St Michael's Church, Peshawar
St Michael's Catholic Church is the oldest Catholic Church in Peshawar, Pakistan. It is located on The Mall. It was consecrated in 1851. It is part of the Roman Catholic Diocese of Islamabad-Rawalpindi.
|St Michael's Catholic Church|
|Location||The Mall, Peshawar|
|Language(s)||Urdu and English|
|Style||Built to resemble a Muslim Mosque|
|Diocese||Diocese of Islamabad-Rawalpindi|
|Priest in charge||Fr. Yousaf Amanat|
This article needs additional citations for verification. (October 2015)
In the nineteenth century, armed British Catholic soldiers would parade to church, led by a Drum Major wielding his baton, with two bagpipers and two or four kettle drummers. After Mass, the soldiers would march back to their barracks. The church had special pews with arrangements for holding weapons.
Since 1957 the parish has been home to St. Mary's High School for boys.
In 2001, Fr. John William, the parish priest at asked the Pakistani government for soldiers to guard Christian churches and housing developments after threats of violence had been made in Peshawar.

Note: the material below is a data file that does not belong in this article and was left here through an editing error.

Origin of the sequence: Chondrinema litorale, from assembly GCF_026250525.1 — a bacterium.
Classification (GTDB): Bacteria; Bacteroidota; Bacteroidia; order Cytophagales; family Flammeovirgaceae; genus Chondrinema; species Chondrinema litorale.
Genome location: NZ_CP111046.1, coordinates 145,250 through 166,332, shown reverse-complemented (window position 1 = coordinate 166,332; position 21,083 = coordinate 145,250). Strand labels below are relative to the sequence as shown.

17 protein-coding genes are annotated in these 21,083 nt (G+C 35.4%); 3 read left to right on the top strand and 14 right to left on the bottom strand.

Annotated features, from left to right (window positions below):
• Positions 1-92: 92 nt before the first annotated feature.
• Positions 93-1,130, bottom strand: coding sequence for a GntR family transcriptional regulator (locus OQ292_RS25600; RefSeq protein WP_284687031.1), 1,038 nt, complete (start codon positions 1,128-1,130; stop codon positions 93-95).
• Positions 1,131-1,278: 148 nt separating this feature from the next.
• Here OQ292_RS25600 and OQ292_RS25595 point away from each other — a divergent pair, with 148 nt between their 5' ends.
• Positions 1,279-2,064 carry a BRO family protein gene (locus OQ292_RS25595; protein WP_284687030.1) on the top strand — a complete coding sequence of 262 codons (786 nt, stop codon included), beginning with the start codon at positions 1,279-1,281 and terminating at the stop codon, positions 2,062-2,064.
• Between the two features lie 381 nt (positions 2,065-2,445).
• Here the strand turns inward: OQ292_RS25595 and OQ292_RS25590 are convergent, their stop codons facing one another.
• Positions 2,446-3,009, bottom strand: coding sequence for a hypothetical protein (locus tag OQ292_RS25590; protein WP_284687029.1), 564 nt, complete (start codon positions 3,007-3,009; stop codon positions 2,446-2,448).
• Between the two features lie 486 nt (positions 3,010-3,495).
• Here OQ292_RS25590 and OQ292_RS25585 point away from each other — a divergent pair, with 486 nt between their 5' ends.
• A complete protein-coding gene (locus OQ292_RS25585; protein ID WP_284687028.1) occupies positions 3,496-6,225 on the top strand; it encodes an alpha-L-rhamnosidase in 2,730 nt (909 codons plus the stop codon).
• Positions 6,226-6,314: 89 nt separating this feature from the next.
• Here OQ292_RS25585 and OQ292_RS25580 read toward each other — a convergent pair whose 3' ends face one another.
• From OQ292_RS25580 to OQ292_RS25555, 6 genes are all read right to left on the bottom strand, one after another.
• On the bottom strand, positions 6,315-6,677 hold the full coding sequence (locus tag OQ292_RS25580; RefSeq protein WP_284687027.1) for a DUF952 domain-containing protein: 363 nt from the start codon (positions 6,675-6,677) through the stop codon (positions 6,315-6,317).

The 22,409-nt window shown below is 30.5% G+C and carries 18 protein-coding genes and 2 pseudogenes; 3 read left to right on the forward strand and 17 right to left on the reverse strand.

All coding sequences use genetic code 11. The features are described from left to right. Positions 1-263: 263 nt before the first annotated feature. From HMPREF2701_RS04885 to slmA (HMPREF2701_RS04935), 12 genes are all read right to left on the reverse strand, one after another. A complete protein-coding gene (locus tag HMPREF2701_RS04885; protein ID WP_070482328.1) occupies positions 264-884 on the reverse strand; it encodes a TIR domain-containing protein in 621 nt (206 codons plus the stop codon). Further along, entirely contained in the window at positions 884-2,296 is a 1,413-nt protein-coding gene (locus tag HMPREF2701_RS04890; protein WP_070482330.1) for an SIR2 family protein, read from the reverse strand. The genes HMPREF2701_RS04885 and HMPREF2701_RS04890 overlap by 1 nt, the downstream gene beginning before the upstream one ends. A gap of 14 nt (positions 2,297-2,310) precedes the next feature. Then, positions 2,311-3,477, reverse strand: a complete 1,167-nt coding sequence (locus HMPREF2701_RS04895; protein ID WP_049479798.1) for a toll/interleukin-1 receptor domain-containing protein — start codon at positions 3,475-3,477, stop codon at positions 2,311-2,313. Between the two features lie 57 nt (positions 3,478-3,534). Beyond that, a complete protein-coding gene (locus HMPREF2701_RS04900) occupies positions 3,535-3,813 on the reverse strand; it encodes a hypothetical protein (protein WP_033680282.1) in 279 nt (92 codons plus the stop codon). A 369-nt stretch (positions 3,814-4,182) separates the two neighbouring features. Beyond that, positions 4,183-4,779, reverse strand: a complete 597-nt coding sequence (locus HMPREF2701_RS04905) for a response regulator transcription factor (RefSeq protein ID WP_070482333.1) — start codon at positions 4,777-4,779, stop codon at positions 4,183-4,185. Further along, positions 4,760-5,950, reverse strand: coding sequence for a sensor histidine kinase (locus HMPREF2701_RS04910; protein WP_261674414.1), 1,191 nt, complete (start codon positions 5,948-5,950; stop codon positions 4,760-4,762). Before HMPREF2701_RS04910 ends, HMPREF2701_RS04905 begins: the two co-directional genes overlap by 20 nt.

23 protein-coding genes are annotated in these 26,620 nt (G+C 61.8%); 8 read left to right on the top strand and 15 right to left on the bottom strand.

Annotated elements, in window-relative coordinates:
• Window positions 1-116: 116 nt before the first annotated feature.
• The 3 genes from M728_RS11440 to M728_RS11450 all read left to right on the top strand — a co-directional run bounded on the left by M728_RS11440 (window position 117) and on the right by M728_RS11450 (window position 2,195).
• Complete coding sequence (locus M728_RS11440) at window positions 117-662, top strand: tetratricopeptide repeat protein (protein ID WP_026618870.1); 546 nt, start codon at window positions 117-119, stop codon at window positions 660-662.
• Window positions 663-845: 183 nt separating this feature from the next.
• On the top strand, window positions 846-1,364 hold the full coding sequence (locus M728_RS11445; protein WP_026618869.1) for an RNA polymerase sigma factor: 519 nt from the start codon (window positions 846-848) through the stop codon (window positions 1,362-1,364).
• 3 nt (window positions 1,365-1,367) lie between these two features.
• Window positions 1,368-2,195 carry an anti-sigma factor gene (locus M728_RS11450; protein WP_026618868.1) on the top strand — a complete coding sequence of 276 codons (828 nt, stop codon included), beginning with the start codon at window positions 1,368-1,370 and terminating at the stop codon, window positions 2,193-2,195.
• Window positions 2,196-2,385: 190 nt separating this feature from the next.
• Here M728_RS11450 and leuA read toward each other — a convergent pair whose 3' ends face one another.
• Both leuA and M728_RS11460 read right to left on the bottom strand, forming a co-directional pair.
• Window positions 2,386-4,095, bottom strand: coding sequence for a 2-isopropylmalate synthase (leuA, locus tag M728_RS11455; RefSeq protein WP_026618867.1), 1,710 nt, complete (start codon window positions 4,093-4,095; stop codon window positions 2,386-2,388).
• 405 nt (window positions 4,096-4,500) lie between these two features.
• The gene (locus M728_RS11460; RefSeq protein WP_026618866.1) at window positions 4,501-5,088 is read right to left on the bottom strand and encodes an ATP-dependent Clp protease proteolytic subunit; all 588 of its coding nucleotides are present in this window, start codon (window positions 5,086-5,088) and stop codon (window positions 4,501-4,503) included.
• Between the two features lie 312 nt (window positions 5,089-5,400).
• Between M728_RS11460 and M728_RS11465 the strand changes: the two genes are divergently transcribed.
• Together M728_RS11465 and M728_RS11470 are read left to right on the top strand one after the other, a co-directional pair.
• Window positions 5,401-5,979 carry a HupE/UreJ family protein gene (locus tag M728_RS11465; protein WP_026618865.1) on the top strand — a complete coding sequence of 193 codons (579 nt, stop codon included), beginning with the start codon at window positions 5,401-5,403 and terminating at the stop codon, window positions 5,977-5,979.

Church leaders and Christian communities received letters warning them to convert to Islam or face suicide bombings. A group of church leaders met with police officials on August 11, 2007 and urged authorities to protect the minorities and apprehend the fundamentalists for causing unrest. Fr. Yousaf Amanat was parish priest at the time.
- Khan, Omar (2002). From Kashmir to Kabul: the photographs of John Burke and William Baker, 1860-1900. Prestel. ISBN 978-81-85822-92-1.
- Godin, Albert J (26 October 2012). "A possible Peshawar". The Friday Times. Retrieved November 2015. Check date values in:
- Ali, Manzoor (September 23, 2013). "Interfaith Harmony - the Church That Looke Like A Mosque".
- Bragg, Rick (November 4, 2001). "A NATION CHALLENGED; Prayers Sustain Pakistani Church In Hard Times". New York Times. Retrieved November 2015. Check date values in:
- Catholic News Service October 11, 2005
- UCANews 8/21/2007 Archived December 1, 2008, at the Wayback Machine